One thread of reading I have done is the cognitive development of art. Apparently, the urge to render absolutely ends at about the 5th grade. People who are stuck on the idea that art is about rendering in a truly accurate way, are a bit backward. They have never developed past that late childhood period. I must say that I experience endless delight with tromp-le-ole and the visual optical illusions of realistic artists, but I also love the anti-conformity art that asks non-mundane questions about reality, vision, and our place in the cosmos etc.

Sticking each person who practices art with the idea that unless you can paint a perfect jug of wine and loaf of bread you are not an artist is kind of flippant. I am guessing that the person making that judgment can actually paint a very good jug of wine and loaf of bread. So this person then says, unless you can do exactly what I can do, you are no good.

I've known many people like this.
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Old 06-14-2017, 01:00 PM
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Re: Abstraction: A way to avoid learning?

Abstraction can be mastered, it's like poetry…

Realism is more like a novel.
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Old 06-14-2017, 03:21 PM
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Re: Abstraction: A way to avoid learning?

Quote:
Abstraction: A way to avoid learning?

Well, in my opinion it is a way to avoid learning to depict subjects in a realistic manner. There certainly is an amount of "learning" that is necessary in the depiction of abstraction, as well, but not the same elements as that which is necessary for the creation of realism.
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Last edited by WFMartin : 06-14-2017 at 03:24 PM.
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Old 06-14-2017, 04:24 PM
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Re: Abstraction: A way to avoid learning?

Often abstraction is really nonobjective,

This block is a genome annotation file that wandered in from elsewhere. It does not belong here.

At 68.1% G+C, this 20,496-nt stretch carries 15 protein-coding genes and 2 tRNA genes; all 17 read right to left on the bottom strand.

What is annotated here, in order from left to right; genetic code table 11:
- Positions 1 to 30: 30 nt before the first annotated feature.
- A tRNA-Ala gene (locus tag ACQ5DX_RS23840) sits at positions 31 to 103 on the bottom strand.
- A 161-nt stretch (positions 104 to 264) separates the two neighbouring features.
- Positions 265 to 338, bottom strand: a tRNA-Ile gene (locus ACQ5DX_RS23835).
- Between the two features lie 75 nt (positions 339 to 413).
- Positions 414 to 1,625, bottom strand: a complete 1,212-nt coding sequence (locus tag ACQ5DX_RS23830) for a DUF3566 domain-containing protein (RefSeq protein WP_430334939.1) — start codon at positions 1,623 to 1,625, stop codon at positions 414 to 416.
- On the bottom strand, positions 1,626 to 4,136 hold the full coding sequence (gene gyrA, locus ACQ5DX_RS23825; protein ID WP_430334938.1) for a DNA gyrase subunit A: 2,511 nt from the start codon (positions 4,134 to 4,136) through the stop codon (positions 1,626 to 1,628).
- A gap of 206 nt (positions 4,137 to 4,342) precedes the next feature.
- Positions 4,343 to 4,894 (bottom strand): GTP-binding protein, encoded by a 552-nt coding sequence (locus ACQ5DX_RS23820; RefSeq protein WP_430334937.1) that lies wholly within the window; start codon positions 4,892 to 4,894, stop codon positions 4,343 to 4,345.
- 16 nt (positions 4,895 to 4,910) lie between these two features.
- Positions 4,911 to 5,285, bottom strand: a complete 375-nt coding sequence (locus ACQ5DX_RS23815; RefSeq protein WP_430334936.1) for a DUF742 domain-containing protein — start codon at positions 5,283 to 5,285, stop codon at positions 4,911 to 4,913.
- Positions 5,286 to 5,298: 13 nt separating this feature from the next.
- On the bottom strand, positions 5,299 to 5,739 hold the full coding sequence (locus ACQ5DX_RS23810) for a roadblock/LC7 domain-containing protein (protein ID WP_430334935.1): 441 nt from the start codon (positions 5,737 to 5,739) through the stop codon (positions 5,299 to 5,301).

my abstraction is often depicting people and places, although in abstraction.


abstraction
noun
1. the quality of dealing with ideas
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Last edited by JohnEmmett : 06-14-2017 at 04:39 PM.
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Old 06-14-2017, 06:29 PM
TheLibrarian TheLibrarian is offline
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Re: Abstraction: A way to avoid learning?

It doesn't mean they want to avoid learning. It's just that we wish to paint something now rather than wait until we are all knowing which realistically is every ones situation. I don't judge or blame and art is neither a fault nor offense to be excused.
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Old 06-15-2017, 02:41 AM
rafaartstudio rafaartstudio is offline
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Re: Abstraction: A way to avoid learning?

Quote:
Originally Posted by La_
i had sister students a few years ago.
one strived for reality and was pretty good at it.
one couldn't wrap her head around reality at all, but was pretty good at abstract.
naturally

i agree that either shouldn't use either as a way to avoid learning the fundamentals of either, but art is so broad, reaches so far, and everyone seems to have their own speed of development - i refuse to dictate too harshly to any student, rather, i suggest options for improvements and let them decide how far to push themselves.

la

Concur with your words, and I want add this phrase. "March to the beat of your own drum."

Quote:
Originally Posted by SilverSwallow
Do yourself a favor. If your drawing abstract people because you cant handle anatomy, take out a sketchbook and go learn anatomy. You will get better, and when you go back to abstract, it will be stronger. Same with landscapes. Don't know your perspective? Same thing. Practice it.

Despite my subjects tend to be more abstract, I enjoy learning realism. I know how important is abstraction on realism too. But I will always consider myself an abstract artist.

In my opinion, abstraction became as my nature. Realism is as a second language or current living place .
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Last edited by rafaartstudio : 06-15-2017 at 02:56 AM.
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Old 06-18-2017, 02:47 PM
BeLing BeLing is offline
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Re: Abstraction: A way to avoid learning?

There's an idea, particularly ancient Eastern, that art should be about the nature of Nature, not just the visible part of one's environment.

"Art is an imitation of the nature of things, not of their appearance." (Ananda K. Coomaraswamy essay, "Why Exhibit Works Of Art?")

I think it's great to draw, to develop one's ability to observe, but I wonder sometimes if I get too hung up on appearances, and avoid the real "nature" I really wanted to depict; because THAT part is too hard. ?